David Herdson argues that the rising cost of living might not be Miliband’s magic bullet

David Herdson argues that the rising cost of living might not be Miliband’s magic bullet

Labour could be handing the government the economic debate by default

Two news stories this week again highlighted the critical issue of the cost of living, which Ed Miliband made the centrepiece of his conference speech, and which Labour has been pushing ever since its leaders worked out that a genuine economic recovery was underway.

The first was the round of energy price hikes, which may or may not be partially related to that very speech – there was plenty of speculation that energy firms would seek to insulate themselves from possible wholesale market cost rises by raising prices in advance (not that it’s easy for any government spokesman to say so, as that line implies the energy companies believing Labour has a strong chance of forming the next government).

The other was the release of the inflation and earnings figures for September, where RPI inflation continued to outstrip average earnings, as it has done for some time now.  There is a flip side to that equation, which is that given reasonably strong growth and no other exceptional factors, you’d expect to see an improving employment picture, which is indeed the case.  Not that it necessarily feels like that.

And therein lies the political problem for the government: the big picture might be looking a good deal more rosy than it did this time last year but people don’t feel better off – because they aren’t.

Nor is there a great deal the government can do to change that situation, or not without undermining the message with which it’s been justifying the need for its austerity programme for the last three years.  There are some costs which could be done away with – as the SNP suggested yesterday, on green energy surcharges for example – but not without a backlash from those who support them, including those on the government benches.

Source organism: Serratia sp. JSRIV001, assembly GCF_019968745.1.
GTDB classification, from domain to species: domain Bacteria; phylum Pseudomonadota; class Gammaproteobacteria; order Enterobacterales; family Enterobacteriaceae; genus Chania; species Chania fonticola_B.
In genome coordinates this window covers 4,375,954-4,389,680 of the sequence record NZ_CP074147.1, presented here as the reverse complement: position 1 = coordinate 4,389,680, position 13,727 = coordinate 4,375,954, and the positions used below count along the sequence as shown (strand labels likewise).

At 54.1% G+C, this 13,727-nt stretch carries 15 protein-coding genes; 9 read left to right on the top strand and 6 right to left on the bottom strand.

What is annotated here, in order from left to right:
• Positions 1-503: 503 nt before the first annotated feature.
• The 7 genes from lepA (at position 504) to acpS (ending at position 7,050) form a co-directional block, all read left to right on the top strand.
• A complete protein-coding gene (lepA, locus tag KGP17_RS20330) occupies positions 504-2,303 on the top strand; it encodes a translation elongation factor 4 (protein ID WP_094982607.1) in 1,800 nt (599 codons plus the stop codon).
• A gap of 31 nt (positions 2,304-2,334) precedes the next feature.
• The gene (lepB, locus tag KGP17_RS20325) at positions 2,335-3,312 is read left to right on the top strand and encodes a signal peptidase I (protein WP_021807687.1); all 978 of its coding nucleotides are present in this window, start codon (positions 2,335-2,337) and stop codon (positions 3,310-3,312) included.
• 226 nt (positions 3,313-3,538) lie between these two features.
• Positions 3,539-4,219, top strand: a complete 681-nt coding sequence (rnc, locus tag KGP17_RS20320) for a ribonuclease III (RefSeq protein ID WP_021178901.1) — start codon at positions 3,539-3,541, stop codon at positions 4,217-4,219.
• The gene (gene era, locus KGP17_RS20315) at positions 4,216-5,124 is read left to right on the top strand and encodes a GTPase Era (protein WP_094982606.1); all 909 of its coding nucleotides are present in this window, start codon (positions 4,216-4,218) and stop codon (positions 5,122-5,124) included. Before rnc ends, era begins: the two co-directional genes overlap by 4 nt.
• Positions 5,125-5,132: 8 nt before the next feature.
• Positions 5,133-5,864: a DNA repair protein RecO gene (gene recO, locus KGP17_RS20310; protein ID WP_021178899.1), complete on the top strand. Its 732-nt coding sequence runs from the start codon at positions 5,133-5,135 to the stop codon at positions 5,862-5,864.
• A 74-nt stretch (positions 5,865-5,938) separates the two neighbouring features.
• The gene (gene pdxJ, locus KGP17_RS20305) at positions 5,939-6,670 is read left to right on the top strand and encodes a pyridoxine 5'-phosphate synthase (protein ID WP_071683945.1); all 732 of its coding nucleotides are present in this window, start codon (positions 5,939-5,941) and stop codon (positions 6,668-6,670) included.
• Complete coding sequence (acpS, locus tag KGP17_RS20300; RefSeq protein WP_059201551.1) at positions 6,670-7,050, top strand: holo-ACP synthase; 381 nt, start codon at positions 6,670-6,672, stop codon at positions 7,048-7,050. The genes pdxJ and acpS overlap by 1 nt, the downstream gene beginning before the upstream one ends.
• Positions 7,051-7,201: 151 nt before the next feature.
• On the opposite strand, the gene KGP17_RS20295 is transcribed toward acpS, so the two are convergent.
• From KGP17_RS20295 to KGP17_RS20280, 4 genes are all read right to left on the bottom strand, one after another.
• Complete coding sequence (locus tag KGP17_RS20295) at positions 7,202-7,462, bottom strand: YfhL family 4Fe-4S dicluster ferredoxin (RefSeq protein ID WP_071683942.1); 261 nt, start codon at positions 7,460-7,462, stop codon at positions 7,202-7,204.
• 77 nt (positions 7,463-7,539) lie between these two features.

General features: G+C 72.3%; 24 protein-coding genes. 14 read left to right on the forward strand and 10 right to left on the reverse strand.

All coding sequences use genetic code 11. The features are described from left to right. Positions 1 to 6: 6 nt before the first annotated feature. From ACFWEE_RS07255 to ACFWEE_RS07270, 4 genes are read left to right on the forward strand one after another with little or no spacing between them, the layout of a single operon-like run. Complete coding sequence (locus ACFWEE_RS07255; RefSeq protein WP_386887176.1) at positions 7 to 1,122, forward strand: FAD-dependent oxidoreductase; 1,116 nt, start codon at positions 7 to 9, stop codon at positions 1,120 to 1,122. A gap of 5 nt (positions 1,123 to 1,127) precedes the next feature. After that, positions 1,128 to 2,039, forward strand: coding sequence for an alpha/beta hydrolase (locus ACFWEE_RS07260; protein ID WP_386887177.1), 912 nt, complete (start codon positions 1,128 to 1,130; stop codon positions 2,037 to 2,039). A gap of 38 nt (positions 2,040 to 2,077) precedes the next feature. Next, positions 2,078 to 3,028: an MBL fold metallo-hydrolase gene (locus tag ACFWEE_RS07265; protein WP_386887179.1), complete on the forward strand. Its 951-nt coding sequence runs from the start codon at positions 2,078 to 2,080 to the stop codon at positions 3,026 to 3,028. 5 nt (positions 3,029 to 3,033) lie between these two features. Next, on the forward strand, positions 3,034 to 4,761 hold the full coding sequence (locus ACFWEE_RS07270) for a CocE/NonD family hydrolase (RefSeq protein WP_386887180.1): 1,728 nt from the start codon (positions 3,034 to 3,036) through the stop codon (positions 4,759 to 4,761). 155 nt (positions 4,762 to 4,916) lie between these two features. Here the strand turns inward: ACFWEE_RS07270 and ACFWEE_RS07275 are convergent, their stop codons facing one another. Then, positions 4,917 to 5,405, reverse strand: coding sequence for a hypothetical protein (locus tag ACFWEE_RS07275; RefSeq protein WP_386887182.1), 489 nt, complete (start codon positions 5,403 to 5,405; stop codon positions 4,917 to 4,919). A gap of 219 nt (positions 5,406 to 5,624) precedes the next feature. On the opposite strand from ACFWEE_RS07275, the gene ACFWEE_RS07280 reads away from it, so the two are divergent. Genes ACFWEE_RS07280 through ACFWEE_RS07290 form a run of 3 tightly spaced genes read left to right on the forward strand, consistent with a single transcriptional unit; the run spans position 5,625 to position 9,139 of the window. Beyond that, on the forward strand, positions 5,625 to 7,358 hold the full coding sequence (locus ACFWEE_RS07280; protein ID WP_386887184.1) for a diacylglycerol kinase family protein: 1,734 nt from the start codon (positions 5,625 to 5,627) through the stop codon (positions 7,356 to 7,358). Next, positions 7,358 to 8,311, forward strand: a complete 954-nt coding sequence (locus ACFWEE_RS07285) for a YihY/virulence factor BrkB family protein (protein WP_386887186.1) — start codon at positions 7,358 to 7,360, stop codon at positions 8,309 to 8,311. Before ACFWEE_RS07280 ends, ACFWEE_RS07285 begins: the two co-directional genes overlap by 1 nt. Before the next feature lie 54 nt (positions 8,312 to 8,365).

So if there’s not much that can be done to deliver an instant feel-good effect, the debate will instead centre on who’s to blame for the lack of one, while the various parties seek to feel (or at least, voice) the pain of the electorate.  Ed Miliband did that very effectively when he took on the energy companies, despite being responsible for a part of those increased costs (proving once again the short memory and low awareness of many voters), though it’s not led to a lasting shift in the polls.

Perhaps one reason why not is that while Ed Miliband leads David Cameron in terms of being seen as in touch with ordinary people (though the great majority don’t see either of them as such), the polls have been moving slowly but steadily in the government’s direction on the economic questions in YouGov’s regular trackers:

  • The balance on whether the government is handling the economy well or badly has risen to around -13 in the last three polls, up from about -30 mid-year and as low as -43 last year.
  • A majority in the last three polls also believe the way the government is cutting spending is good for the economy; last summer, there was a regular 20+ point majority opinion against that view.
  • Those who think the cuts are being done unfairly still outnumber those inclined to the ‘fair’ option by about 22% but that’s only half what it was eighteen months ago.
  • Double-digit majorities in each of the last four polls blamed the last Labour government over the current Con-LD one for the cuts; for eight straight months last year, that gap stayed consistently in a range between 5 and 10 per cent.  The most recent in the series (October 13-14), put it at 15% – the highest since January 2012.

The figures across the board tell the same story, and Labour’s decision to move on from the economy in general to the cost of living is perhaps both cause and effect of that trend.  Will concentrating instead on people’s pay packets trump the big picture when most agree that the cuts are necessary?  No-one ever said the electorate were consistent in their demands or analysis and politics is invariably local, so it is possible.

One final thought: as Mike has regularly pointed out, the biggest swing since the 2010 election was from Lib Dem to Labour.  The Lib Dems justified their decision to enter coalition with the Tories on two principal grounds: that the Conservatives had the better mandate, and that a Blue-Yellow coalition had the best chance of fixing the economy.  If the country is increasingly coming to the view that they’re succeeding in doing so, how much of that will rub off on the Lib Dems, and how many of those switchers will come back to the fold in 2015?

David Herdson

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